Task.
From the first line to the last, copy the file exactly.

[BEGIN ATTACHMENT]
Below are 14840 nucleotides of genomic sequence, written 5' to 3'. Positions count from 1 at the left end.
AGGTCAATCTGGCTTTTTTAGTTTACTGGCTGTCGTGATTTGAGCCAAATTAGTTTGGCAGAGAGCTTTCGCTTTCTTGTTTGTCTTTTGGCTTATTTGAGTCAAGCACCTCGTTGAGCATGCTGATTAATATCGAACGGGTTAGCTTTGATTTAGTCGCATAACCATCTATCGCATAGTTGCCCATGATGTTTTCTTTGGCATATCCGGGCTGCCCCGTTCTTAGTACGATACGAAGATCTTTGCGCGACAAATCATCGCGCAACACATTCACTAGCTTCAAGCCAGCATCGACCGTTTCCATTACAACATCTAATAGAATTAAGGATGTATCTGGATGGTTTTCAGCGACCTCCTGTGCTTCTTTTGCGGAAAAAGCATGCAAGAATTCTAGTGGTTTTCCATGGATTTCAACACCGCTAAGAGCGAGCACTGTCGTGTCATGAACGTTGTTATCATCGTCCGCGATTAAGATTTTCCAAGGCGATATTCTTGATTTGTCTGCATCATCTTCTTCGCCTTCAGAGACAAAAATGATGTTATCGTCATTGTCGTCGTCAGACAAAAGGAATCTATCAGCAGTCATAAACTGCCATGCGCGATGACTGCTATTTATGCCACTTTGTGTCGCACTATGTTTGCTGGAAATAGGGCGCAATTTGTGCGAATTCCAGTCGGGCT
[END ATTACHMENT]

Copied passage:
Below are 14840 nucleotides of genomic sequence, written 5' to 3'. Positions count from 1 at the left end.
AGGTCAATCTGGCTTTTTTAGTTTACTGGCTGTCGTGATTTGAGCCAAATTAGTTTGGCAGAGAGCTTTCGCTTTCTTGTTTGTCTTTTGGCTTATTTGAGTCAAGCACCTCGTTGAGCATGCTGATTAATATCGAACGGGTTAGCTTTGATTTAGTCGCATAACCATCTATCGCATAGTTGCCCATGATGTTTTCTTTGGCATATCCGGGCTGCCCCGTTCTTAGTACGATACGAAGATCTTTGCGCGACAAATCATCGCGCAACACATTCACTAGCTTCAAGCCAGCATCGACCGTTTCCATTACAACATCTAATAGAATTAAGGATGTATCTGGATGGTTTTCAGCGACCTCCTGTGCTTCTTTTGCGGAAAAAGCATGCAAGAATTCTAGTGGTTTTCCATGGATTTCAACACCGCTAAGAGCGAGCACTGTCGTGTCATGAACGTTGTTATCATCGTCCGCGATTAAGATTTTCCAAGGCGATATTCTTGATTTGTCTGCATCATCTTCTTCGCCTTCAGAGACAAAAATGATGTTATCGTCATTGTCGTCGTCAGACAAAAGGAATCTATCAGCAGTCATAAACTGCCATGCGCGATGACTGCTATTTATGCCACTTTGTGTCGCACTATGTTTGCTGGAAATAGGGCGCAATTTGTGCGAATTCCAGTCGGGCT